Why has there been no reform of severance pay in Turkey?
In the previous blog entries, we discussed the difficulties of social policy reform. We suggested that the case of severance pay in Turkey is a good example for this. First legislated in 1936, severance pay consists of a lump-sum payment by the employer to the employee in the event of a termination of contract. The policy was expanded in scope and generosity in the 1960s and 1970s and has become a functional equivalent to unemployment insurance in Turkey. Even though, in the post-1980 era, various governments declared an interest for reform, since 1983, no policy change has been made. In the following, we will explore reasons for this puzzling lack of reform in severance pay.
According to one of the leading theories of welfare state research - power resources theory - labour unions and centre-left political parties generally support the expansion of social policies, while business groups and centre-right political parties generally support retrenchment (Korpi 1983). In the case of severance pay in Turkey, the statements of political parties, labour unions and business groups largely confirm these expectations. Proposals to reform severance pay generally focus on creating a severance pay fund or on cutting benefits. Labour unions, such as the Türkiye Devrimci Isçi Sendikalari Konfederasyonu (Confederation of Progressive Trade Unions of Turkey, DISK), the Türkiye Isçi Sendikalari Konfederasyonu (Confederation of Turkish Trade Unions, TÜRK-IS) and the Hak Isçi Sendikalari Konfederasyonu (Confederation of Turkish Real Trade Unions, HAK-IS), generally strongly oppose such reforms. Business groups, such as the Türkiye Isveren Sendikalari Konfederasyonu (Turkish Federation of Employer Associations, TISK), the Türk Sanayicileri ve Is Insanlari Dernegi (Turkish Industry and Business Association, TÜSIAD), the Müstakil Sanayici ve Isadamlari Dernegi (Independent Industrialists and Businessmen Association, MÜSIAD) and the Türkiye Odalar ve Borsalar Birligi (Union of Chambers and Commodity Exchanges of Turkey, TOBB) have long demanded such reforms (Çelik 2015, MÜSIAD 1997, TÜSIAD 2009: 12, TISK 2016: 58). With regard to political parties, centre-right parties such as the Anavatan Partisi (Motherland Party, ANAP) or the Adalet ve Kalkinma Partisi (Justice and Development Party, AKP) started countless initiatives to reform severance pay while in power. Considering that for most of the last 35 years Turkey has been ruled by centre-right governments and considering that the balance of power between labour and business in most of these years has favoured the latter, one would strongly expect severance pay reform to have taken place.
While scholars of Northern welfare states generally emphasize domestic factors in explaining policy outcomes, scholars of social policy in the Global South emphasize the importance of the supra-national level. In particular, researchers stress the role of international financial institutions in countries like Turkey that have implemented structural adjustment programmes. It is true that under certain circumstances international financial institutions support particular forms of social policy, e.g. conditional cash transfers (Leisering 2019). Yet, in the case of severance pay, the World Bank and the International Monetary Fund (IMF) consistently support retrenchment of severance pay to increase labour market flexibility (World Bank 1995: 89-90, Blanchard et al. 2013: 24-25). Given that key policy suggestions of the World Bank and the IMF, such as privatization of state-owned enterprises, were implemented in Turkey, one would expect severance pay reform to have taken place.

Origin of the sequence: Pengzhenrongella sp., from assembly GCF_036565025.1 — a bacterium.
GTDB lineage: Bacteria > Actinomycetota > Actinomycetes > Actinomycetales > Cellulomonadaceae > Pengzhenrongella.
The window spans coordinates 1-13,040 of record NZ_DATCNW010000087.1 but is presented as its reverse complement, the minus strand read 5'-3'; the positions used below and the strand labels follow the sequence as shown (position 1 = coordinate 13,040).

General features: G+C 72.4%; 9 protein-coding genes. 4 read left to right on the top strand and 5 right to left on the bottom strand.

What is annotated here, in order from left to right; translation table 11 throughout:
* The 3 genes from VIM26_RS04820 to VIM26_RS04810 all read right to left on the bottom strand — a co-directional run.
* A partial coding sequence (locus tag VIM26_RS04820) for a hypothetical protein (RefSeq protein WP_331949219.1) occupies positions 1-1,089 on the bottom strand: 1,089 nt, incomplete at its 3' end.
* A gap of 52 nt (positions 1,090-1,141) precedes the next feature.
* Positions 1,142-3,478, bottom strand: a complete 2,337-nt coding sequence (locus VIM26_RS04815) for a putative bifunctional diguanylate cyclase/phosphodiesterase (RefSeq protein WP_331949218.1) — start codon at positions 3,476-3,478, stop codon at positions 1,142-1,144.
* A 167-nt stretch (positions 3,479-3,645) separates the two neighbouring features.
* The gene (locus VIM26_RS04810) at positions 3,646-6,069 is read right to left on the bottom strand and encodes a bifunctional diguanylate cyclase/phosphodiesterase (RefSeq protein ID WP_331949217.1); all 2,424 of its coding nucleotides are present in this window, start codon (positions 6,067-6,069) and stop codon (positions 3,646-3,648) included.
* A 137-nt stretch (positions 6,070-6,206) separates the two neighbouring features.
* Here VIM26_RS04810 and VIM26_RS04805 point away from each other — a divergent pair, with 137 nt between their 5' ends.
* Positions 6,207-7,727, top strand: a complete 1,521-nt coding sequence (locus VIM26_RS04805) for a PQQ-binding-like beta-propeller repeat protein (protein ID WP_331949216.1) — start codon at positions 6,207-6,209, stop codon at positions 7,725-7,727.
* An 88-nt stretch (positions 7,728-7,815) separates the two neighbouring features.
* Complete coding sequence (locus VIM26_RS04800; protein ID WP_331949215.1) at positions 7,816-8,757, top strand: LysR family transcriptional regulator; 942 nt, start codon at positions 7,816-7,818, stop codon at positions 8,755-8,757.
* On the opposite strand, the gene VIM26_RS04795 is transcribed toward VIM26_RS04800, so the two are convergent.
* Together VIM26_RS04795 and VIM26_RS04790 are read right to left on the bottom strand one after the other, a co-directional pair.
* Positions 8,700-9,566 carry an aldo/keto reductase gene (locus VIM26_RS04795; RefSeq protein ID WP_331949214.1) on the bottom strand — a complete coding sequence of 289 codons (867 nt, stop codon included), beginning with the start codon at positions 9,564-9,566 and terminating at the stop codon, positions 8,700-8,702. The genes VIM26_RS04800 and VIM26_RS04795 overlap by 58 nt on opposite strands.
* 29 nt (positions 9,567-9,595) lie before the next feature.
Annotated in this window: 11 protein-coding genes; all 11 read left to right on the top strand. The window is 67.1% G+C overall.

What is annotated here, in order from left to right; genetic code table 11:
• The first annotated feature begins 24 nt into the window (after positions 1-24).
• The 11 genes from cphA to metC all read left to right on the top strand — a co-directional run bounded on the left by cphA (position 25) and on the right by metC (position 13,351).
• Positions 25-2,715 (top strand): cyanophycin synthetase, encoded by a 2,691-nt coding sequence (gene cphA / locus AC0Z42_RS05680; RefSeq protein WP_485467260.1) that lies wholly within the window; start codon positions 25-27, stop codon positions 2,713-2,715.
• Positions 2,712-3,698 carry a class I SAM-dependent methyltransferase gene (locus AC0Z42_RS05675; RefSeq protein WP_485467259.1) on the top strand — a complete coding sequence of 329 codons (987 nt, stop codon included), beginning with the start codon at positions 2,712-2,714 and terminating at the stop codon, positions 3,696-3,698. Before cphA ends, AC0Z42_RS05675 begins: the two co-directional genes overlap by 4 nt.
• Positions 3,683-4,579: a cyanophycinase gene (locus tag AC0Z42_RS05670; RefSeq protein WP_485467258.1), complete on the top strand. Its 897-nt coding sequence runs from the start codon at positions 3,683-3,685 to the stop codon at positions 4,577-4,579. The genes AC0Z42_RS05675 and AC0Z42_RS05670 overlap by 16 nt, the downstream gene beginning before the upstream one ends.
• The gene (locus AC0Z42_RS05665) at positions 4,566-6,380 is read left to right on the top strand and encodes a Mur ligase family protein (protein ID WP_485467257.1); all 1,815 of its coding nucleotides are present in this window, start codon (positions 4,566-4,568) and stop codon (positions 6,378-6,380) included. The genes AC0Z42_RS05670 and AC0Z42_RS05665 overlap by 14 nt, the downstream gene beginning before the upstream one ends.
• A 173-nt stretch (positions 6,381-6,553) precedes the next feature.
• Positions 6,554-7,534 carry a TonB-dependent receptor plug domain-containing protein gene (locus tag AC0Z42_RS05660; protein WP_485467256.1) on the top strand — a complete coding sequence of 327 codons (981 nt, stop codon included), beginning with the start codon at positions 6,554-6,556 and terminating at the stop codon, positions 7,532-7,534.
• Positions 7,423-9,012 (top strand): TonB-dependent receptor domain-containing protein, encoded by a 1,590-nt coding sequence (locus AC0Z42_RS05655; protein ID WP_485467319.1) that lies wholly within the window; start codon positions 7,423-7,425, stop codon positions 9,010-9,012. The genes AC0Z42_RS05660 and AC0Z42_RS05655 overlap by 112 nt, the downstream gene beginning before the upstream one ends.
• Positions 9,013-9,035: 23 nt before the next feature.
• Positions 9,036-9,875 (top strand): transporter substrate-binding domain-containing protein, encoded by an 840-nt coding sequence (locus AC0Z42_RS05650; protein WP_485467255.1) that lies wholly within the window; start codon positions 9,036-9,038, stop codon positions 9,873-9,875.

Welfare state theories would thus expect severance pay reform in post-1980s Turkey. However, no reform has taken place. This case illustrates that welfare state reform can be complicated. While there does not appear to be a persuasive and concise explanation for the absence of severance pay reform in the literature, it is likely that part of the solution to this puzzle lies in what scholars call the 'new politics of the welfare state' (Pierson 1996).
Until the 1990s, welfare state research used to assume that 'a theory that seeks to explain welfare-state growth should also be able to understand its retrenchment or decline' (Esping-Andersen 1990: 33). Yet, since the 1990s scholars have increasingly emphasized that the (new) politics of welfare state retrenchment is different from the (old) politics of welfare state expansion. According to the 'new politics' hypothesis reform is difficult because of path dependence and because retrenchment is unpopular with voters (Pierson 1996). The absence of severance pay reform fits into this picture (Özkan 2016). Severance pay is quite popular among employees and labour unions. This means that reforms would be quite unpopular with voters. Successive governments might have shied away from forcing through policy changes for fear of electoral setbacks. Overall, it thus appears that the institutionalization of severance pay has created a context where change becomes difficult even if the domestic balance of power and external pressures would suggest that reform is likely.
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